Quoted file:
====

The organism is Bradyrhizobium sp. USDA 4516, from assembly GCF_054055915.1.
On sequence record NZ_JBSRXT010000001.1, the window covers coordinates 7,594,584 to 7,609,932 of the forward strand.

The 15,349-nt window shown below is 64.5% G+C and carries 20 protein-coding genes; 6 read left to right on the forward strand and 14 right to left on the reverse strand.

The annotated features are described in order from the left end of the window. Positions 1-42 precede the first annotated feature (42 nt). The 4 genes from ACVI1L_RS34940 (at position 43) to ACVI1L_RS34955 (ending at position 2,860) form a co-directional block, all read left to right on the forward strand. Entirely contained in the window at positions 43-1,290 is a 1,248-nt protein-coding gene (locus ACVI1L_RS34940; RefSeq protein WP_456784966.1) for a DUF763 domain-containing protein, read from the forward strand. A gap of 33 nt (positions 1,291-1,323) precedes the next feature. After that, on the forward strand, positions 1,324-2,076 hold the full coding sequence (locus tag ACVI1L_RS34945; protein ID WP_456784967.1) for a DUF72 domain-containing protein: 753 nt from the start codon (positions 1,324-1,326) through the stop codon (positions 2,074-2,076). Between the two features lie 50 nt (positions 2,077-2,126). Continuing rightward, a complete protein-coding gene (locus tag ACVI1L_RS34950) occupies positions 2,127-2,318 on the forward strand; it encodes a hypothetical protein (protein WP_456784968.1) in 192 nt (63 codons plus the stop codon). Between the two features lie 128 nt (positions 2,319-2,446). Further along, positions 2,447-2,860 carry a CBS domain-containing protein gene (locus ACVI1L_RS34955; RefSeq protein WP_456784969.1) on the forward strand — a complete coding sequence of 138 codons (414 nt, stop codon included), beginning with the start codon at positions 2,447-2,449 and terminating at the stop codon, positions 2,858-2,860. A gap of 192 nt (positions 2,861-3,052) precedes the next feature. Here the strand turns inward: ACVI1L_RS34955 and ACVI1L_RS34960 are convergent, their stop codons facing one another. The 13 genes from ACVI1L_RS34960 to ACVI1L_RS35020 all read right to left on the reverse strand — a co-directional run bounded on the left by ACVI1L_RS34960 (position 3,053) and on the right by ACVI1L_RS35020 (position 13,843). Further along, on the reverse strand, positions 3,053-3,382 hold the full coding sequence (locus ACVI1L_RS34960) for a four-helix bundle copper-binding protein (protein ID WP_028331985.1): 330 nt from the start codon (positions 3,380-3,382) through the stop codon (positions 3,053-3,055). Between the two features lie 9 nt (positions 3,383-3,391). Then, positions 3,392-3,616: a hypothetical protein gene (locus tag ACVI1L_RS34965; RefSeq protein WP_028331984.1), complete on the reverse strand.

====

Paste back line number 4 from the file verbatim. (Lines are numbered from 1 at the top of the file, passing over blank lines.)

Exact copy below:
The annotated features are described in order from the left end of the window. Positions 1-42 precede the first annotated feature (42 nt). The 4 genes from ACVI1L_RS34940 (at position 43) to ACVI1L_RS34955 (ending at position 2,860) form a co-directional block, all read left to right on the forward strand. Entirely contained in the window at positions 43-1,290 is a 1,248-nt protein-coding gene (locus ACVI1L_RS34940; RefSeq protein WP_456784966.1) for a DUF763 domain-containing protein, read from the forward strand. A gap of 33 nt (positions 1,291-1,323) precedes the next feature. After that, on the forward strand, positions 1,324-2,076 hold the full coding sequence (locus tag ACVI1L_RS34945; protein ID WP_456784967.1) for a DUF72 domain-containing protein: 753 nt from the start codon (positions 1,324-1,326) through the stop codon (positions 2,074-2,076). Between the two features lie 50 nt (positions 2,077-2,126). Continuing rightward, a complete protein-coding gene (locus tag ACVI1L_RS34950) occupies positions 2,127-2,318 on the forward strand; it encodes a hypothetical protein (protein WP_456784968.1) in 192 nt (63 codons plus the stop codon). Between the two features lie 128 nt (positions 2,319-2,446). Further along, positions 2,447-2,860 carry a CBS domain-containing protein gene (locus ACVI1L_RS34955; RefSeq protein WP_456784969.1) on the forward strand — a complete coding sequence of 138 codons (414 nt, stop codon included), beginning with the start codon at positions 2,447-2,449 and terminating at the stop codon, positions 2,858-2,860. A gap of 192 nt (positions 2,861-3,052) precedes the next feature. Here the strand turns inward: ACVI1L_RS34955 and ACVI1L_RS34960 are convergent, their stop codons facing one another. The 13 genes from ACVI1L_RS34960 to ACVI1L_RS35020 all read right to left on the reverse strand — a co-directional run bounded on the left by ACVI1L_RS34960 (position 3,053) and on the right by ACVI1L_RS35020 (position 13,843). Further along, on the reverse strand, positions 3,053-3,382 hold the full coding sequence (locus ACVI1L_RS34960) for a four-helix bundle copper-binding protein (protein ID WP_028331985.1): 330 nt from the start codon (positions 3,380-3,382) through the stop codon (positions 3,053-3,055). Between the two features lie 9 nt (positions 3,383-3,391). Then, positions 3,392-3,616: a hypothetical protein gene (locus tag ACVI1L_RS34965; RefSeq protein WP_028331984.1), complete on the reverse strand.